The TJ event came to attention when one attendee died in Kashmir and other six died in Telangana. A section of the mainstream TV anchors, got a tonic that boosted their style of journalism. Distorted news that it is TJ which was the source of the disease was immediately made a part of the wider social perception. This is picked up by the usual channels, social media, word-of-mouth propaganda and the usual culprit, the Muslim community, was blamed.

Then followed rumours abound the TJ members demanding non-vegetarian food in hospitals, “spitting” to spread Covid-19, behaving indecently, and so on. The result was that on the lines of lynching in the name of the holy cow, a few more incidents took place. A Muslim woman was denied admission for child-birth, a youth was beaten up, another was forced to commit suicide. Many housing societies banned the entry of Muslims in their communities and other scattered incidents against minorities. And all this is just tip of the iceberg created by Hate.

The biased sections of the media had already created the “Corona bomb” scare, and spun lies and myths about “Corona jihad”, and of India being encircled by “Corona jihadis”. The result was that various state circulars started putting forward the numbers of Covid-positive patients in two categories—those originating from TJ and all of the rest. It is against this background that the chairman of the Delhi Minorities Commission, Dr Zafarul Islam Khan wrote “Your bulletins of Coronavirus victims are showing a separate column ‘Markaz Masjid’. Such thoughtless classification is feeding into the Islamophobia agenda….” He said that it was being used by the pliable media to assist Hindutva forces and turned a handle to attack Muslims. He also mentioned how there are calls to boycott Muslims socially, and that one boy was almost lynched in a Northwest Delhi village, while others were attacked.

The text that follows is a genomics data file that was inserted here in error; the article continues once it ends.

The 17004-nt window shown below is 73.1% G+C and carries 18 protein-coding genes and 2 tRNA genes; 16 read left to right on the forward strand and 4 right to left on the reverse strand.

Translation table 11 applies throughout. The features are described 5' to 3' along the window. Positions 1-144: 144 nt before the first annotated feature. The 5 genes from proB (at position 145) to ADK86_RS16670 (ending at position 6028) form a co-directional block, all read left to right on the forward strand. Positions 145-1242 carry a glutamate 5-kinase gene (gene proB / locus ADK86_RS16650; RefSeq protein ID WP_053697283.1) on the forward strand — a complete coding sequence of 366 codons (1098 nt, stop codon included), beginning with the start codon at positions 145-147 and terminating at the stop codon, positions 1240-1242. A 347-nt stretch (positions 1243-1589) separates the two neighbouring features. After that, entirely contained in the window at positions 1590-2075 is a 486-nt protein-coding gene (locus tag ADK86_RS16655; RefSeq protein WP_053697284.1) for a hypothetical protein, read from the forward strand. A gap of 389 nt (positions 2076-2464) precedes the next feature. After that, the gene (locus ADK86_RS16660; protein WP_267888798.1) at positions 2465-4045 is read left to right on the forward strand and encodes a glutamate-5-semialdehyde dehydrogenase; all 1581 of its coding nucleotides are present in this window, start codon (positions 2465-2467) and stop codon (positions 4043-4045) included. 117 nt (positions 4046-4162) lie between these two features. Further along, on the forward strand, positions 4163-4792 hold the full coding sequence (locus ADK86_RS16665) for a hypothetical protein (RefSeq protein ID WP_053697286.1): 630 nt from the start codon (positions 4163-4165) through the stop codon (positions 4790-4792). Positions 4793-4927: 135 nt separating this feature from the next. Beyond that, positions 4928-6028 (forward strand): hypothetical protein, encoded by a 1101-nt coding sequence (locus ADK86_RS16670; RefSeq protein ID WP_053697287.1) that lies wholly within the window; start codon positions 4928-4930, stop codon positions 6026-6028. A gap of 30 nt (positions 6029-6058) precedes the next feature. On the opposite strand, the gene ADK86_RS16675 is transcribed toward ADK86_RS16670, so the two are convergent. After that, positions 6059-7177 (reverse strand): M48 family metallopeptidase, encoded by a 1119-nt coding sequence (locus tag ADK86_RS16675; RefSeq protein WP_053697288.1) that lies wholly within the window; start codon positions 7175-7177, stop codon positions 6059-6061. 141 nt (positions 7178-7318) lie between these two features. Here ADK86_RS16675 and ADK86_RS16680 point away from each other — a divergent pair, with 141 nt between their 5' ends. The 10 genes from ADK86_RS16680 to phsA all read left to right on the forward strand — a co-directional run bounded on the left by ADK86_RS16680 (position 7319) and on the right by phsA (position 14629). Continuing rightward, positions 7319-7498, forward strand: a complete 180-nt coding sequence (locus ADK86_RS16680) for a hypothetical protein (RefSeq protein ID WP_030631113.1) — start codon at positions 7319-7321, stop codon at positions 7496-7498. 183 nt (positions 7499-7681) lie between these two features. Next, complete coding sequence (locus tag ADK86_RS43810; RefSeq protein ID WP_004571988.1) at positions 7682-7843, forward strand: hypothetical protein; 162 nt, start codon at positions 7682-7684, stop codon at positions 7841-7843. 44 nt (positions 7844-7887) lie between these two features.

Today even the government is asking hate-mongers to desist from pandering to popular biases and spreading lies. Many chief ministers, particularly of Andhra Pradesh, Tamil Nadu, Maharashtra, Kerala and West Bengal have urged people not to spread things that divide society. Even the United Nations has appealed against racial and religious profiling of Coronavirus.

Logical thinking and an understanding of the proper chronology of the spread of the disease clearly points to a government that registered the dangers posed by Covid-19. The section of media distorting the news needs to do its homework too. Covid-19 is an international pandemic, a global problem that has been spread by various factors. By narrowing it down to TJ and equating TJ to Muslims in general, they are doing a great disservice to national unity—and all humanity.

First published in Newsclick.
Ram Puniyani is a social activist and commentator. Views are personal.